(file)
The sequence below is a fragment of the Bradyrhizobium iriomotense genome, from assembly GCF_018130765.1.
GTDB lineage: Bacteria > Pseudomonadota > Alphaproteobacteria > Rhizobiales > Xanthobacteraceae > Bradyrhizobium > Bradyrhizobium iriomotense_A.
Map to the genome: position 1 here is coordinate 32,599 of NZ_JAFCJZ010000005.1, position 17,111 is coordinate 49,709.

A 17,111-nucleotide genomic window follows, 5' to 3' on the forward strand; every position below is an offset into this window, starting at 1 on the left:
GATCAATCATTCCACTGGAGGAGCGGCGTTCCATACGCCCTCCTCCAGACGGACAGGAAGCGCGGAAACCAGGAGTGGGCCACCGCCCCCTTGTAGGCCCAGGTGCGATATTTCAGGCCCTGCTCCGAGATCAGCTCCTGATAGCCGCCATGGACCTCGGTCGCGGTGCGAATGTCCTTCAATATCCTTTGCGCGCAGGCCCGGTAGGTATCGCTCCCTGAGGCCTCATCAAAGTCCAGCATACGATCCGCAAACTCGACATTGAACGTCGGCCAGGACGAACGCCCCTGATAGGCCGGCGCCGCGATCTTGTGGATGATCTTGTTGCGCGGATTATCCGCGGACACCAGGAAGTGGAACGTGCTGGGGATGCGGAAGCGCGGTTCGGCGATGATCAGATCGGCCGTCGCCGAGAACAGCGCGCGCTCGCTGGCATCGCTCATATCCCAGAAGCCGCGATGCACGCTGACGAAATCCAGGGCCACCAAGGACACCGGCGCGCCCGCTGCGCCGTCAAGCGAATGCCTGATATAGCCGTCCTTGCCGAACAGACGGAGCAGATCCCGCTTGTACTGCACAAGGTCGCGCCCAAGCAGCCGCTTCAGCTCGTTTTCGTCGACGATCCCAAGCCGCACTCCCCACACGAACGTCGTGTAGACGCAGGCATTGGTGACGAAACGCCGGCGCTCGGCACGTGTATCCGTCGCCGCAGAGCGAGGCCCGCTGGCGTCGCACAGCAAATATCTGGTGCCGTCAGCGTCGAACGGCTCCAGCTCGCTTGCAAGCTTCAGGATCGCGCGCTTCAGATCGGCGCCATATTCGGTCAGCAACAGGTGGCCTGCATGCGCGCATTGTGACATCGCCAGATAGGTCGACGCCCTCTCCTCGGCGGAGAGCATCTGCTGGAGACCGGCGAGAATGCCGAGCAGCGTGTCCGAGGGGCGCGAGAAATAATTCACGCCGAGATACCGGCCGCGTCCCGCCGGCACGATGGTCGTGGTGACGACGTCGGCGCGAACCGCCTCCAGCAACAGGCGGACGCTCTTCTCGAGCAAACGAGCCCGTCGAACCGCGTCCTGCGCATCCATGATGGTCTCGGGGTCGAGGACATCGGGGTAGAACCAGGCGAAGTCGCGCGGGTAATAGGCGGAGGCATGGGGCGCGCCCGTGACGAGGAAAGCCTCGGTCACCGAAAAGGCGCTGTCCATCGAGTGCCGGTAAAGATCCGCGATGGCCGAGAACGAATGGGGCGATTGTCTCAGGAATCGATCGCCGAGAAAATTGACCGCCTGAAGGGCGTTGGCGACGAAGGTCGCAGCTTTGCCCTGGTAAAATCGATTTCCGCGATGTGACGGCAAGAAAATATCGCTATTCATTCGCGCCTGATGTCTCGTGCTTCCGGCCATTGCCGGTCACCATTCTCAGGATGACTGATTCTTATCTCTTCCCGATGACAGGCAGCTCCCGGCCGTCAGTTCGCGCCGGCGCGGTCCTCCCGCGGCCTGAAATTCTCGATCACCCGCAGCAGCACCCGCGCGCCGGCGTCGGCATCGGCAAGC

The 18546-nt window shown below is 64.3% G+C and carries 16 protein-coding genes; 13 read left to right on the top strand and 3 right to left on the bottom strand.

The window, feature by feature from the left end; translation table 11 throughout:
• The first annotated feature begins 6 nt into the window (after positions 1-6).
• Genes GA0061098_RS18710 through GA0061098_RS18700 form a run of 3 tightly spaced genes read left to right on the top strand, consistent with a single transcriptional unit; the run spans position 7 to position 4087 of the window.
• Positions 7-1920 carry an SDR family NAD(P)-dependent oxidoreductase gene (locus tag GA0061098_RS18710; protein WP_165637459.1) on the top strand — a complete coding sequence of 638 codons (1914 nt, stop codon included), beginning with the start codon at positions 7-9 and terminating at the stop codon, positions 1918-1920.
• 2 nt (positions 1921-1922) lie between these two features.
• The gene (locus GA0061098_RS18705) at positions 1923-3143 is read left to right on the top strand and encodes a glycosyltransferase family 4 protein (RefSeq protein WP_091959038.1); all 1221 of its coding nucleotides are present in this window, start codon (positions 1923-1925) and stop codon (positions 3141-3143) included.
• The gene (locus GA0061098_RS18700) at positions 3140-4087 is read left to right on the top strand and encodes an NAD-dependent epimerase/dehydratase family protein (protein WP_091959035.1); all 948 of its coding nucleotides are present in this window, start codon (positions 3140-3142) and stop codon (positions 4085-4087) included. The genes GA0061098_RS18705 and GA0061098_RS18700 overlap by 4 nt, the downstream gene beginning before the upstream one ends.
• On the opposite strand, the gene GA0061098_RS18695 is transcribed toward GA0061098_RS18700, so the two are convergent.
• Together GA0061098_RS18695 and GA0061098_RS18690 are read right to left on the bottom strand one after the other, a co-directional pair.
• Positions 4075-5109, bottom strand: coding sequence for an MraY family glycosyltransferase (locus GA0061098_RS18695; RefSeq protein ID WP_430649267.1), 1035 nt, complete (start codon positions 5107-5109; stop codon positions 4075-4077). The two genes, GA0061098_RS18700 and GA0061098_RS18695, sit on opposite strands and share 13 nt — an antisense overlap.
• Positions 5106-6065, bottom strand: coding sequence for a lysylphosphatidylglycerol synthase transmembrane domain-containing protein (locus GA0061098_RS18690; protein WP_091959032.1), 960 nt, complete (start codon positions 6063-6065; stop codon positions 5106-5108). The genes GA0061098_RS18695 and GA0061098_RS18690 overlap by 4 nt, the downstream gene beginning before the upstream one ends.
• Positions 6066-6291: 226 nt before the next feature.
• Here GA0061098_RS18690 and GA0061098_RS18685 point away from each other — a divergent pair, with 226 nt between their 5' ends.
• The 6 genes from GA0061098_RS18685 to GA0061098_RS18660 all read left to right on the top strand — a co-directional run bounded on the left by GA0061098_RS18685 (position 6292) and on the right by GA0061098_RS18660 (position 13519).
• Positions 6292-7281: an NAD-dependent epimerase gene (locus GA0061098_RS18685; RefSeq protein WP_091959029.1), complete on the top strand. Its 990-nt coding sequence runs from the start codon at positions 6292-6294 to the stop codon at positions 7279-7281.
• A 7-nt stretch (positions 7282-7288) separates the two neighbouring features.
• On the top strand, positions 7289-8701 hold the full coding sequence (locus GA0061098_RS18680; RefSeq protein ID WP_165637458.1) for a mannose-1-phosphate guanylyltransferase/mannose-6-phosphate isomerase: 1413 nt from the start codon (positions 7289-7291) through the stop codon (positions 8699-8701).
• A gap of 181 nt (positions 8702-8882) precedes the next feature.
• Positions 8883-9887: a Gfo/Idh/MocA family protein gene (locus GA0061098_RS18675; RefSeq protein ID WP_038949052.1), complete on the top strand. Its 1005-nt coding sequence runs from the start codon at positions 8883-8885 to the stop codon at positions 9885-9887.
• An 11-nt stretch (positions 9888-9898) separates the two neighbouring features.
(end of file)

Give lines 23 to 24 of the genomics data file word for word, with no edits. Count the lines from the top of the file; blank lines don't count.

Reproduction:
• On the top strand, positions 7289-8701 hold the full coding sequence (locus GA0061098_RS18680; RefSeq protein ID WP_165637458.1) for a mannose-1-phosphate guanylyltransferase/mannose-6-phosphate isomerase: 1413 nt from the start codon (positions 7289-7291) through the stop codon (positions 8699-8701).
• A gap of 181 nt (positions 8702-8882) precedes the next feature.